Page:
So let’s look at the Halston, the one and only original. By far the first true star of American design, Halston was a genius draper and a glamour maker. Every woman in the 70s wanted to be a Halstonette. Bianca Jagger, of course, was the most famous, the most glamorous one. Oh, to be her then!
There is one designer I’ve always dreamed of wearing for formal functions and especially during the holiday season, and that is Halston. No, I’m not talking about this recent Halston resurgence, although I am happy that the label is going strong and Marios Schwab is doing an okay job. Same cannot be said for Sarah Jessica Parker’s helmed Halston Heritage, which I can’t even look at without an unbiased eye. Sure, some garments may be nice but something about it screams “desperation” to me.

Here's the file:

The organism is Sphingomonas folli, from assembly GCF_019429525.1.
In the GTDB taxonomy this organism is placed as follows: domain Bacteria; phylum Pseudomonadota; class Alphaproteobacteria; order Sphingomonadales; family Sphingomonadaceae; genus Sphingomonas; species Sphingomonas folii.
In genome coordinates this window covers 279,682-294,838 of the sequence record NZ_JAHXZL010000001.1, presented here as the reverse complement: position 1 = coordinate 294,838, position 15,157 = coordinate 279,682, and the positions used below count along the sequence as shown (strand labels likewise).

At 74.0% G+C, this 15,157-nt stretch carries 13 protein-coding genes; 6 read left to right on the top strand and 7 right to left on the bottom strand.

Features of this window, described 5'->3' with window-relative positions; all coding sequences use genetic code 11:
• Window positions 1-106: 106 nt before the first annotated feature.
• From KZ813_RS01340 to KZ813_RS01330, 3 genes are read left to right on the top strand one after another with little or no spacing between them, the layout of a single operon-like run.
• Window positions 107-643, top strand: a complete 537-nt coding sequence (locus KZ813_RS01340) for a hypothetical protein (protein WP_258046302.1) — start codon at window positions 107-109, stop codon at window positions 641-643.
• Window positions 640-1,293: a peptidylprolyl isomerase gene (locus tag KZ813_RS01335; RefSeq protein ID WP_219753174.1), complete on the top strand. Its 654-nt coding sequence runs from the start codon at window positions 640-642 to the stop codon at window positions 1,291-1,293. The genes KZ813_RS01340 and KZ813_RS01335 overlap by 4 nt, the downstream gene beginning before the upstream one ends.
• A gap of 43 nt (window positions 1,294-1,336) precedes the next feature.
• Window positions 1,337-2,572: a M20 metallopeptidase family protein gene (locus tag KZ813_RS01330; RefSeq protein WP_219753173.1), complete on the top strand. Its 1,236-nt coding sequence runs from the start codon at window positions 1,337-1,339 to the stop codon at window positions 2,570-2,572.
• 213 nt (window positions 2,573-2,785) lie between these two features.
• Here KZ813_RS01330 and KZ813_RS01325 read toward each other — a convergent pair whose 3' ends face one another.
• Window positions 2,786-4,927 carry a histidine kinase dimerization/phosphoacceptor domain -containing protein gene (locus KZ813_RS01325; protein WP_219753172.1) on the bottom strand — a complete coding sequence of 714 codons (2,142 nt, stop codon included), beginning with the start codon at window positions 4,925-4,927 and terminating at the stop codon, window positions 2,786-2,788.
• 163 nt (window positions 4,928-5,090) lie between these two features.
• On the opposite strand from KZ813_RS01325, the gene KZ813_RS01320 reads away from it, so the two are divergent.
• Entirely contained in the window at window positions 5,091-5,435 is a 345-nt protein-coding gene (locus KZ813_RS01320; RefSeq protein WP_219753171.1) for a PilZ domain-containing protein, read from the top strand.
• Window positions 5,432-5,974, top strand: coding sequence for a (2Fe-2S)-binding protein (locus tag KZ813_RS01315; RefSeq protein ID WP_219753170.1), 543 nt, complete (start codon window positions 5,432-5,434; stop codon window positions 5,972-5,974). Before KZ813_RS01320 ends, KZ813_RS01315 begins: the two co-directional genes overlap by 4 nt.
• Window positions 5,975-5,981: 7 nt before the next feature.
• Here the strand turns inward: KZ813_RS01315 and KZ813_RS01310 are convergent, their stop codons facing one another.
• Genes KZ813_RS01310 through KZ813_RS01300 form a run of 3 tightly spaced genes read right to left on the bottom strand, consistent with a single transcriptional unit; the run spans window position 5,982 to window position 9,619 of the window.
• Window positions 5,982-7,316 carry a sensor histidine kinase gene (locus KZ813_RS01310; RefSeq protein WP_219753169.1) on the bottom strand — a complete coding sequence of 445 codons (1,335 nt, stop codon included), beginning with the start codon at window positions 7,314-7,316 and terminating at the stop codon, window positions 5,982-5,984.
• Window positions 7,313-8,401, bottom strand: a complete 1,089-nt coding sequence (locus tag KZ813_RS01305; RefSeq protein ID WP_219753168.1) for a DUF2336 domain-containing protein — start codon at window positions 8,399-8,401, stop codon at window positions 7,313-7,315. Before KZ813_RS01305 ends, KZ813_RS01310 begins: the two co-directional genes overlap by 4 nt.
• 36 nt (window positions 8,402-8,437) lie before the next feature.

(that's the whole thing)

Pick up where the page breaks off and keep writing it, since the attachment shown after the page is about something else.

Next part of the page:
So a few months ago, in midst of SATC2 awfulness, I decided it would be a good idea to look for an authentic Halston gown. I looked to one of my favourite online window shopping places, Resurrection, and there it was: a long, black silk Grecian gown from the 70s in size 6! Unreal, right? That deep, deep-V decollete (so perfect for my small chest) and the way the slit in the skirt mirrors it? I think it would have my 5’6″ frame look at least 5’9″ (it certainly did the same for Bianca!). Well, about a day later, it was SOLD. Now Resurrection likes to keep it around on the website just to torture me. I don’t even remember the exact price because it was way over my monthly mortgage payment: somewhere around $2,500, I believe.
Halston black Grecian gown, 1970s (around $2,500 at Resurrection)
Another thing: when is Ultrasuede: In Search of Halston going to be released in Vancouver? I’m dying here!